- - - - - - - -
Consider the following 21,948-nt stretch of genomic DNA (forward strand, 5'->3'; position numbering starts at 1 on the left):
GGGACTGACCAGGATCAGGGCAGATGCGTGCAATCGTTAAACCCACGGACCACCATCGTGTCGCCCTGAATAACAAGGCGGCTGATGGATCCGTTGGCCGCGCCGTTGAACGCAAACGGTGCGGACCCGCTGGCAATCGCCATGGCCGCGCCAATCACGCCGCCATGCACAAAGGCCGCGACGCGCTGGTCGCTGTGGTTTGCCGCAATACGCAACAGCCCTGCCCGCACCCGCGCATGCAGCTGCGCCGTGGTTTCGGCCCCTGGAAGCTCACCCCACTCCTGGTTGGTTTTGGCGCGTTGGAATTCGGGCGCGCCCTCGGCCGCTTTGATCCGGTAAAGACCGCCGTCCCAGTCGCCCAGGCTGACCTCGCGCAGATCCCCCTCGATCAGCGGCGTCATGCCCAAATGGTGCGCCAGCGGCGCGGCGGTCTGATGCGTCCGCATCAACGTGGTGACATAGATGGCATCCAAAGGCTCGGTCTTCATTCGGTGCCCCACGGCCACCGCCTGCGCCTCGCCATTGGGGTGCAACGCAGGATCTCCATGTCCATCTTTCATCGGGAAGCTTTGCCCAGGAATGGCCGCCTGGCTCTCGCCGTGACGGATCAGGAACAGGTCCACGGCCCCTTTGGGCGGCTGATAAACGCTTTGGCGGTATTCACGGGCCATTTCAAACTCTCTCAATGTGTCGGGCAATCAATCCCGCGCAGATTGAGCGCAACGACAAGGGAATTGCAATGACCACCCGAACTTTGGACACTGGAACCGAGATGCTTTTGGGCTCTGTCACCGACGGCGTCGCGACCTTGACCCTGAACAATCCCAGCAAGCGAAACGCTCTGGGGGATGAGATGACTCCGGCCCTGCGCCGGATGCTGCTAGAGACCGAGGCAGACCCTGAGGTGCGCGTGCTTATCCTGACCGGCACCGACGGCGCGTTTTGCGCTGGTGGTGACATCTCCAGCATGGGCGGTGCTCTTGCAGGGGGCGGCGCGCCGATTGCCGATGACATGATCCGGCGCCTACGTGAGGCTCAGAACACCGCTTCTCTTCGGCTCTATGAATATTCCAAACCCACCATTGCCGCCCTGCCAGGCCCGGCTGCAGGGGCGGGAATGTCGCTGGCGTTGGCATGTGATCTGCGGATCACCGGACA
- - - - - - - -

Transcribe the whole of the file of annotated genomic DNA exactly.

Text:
Consider the following 21,948-nt stretch of genomic DNA (forward strand, 5'->3'; position numbering starts at 1 on the left):
GGGACTGACCAGGATCAGGGCAGATGCGTGCAATCGTTAAACCCACGGACCACCATCGTGTCGCCCTGAATAACAAGGCGGCTGATGGATCCGTTGGCCGCGCCGTTGAACGCAAACGGTGCGGACCCGCTGGCAATCGCCATGGCCGCGCCAATCACGCCGCCATGCACAAAGGCCGCGACGCGCTGGTCGCTGTGGTTTGCCGCAATACGCAACAGCCCTGCCCGCACCCGCGCATGCAGCTGCGCCGTGGTTTCGGCCCCTGGAAGCTCACCCCACTCCTGGTTGGTTTTGGCGCGTTGGAATTCGGGCGCGCCCTCGGCCGCTTTGATCCGGTAAAGACCGCCGTCCCAGTCGCCCAGGCTGACCTCGCGCAGATCCCCCTCGATCAGCGGCGTCATGCCCAAATGGTGCGCCAGCGGCGCGGCGGTCTGATGCGTCCGCATCAACGTGGTGACATAGATGGCATCCAAAGGCTCGGTCTTCATTCGGTGCCCCACGGCCACCGCCTGCGCCTCGCCATTGGGGTGCAACGCAGGATCTCCATGTCCATCTTTCATCGGGAAGCTTTGCCCAGGAATGGCCGCCTGGCTCTCGCCGTGACGGATCAGGAACAGGTCCACGGCCCCTTTGGGCGGCTGATAAACGCTTTGGCGGTATTCACGGGCCATTTCAAACTCTCTCAATGTGTCGGGCAATCAATCCCGCGCAGATTGAGCGCAACGACAAGGGAATTGCAATGACCACCCGAACTTTGGACACTGGAACCGAGATGCTTTTGGGCTCTGTCACCGACGGCGTCGCGACCTTGACCCTGAACAATCCCAGCAAGCGAAACGCTCTGGGGGATGAGATGACTCCGGCCCTGCGCCGGATGCTGCTAGAGACCGAGGCAGACCCTGAGGTGCGCGTGCTTATCCTGACCGGCACCGACGGCGCGTTTTGCGCTGGTGGTGACATCTCCAGCATGGGCGGTGCTCTTGCAGGGGGCGGCGCGCCGATTGCCGATGACATGATCCGGCGCCTACGTGAGGCTCAGAACACCGCTTCTCTTCGGCTCTATGAATATTCCAAACCCACCATTGCCGCCCTGCCAGGCCCGGCTGCAGGGGCGGGAATGTCGCTGGCGTTGGCATGTGATCTGCGGATCACCGGACA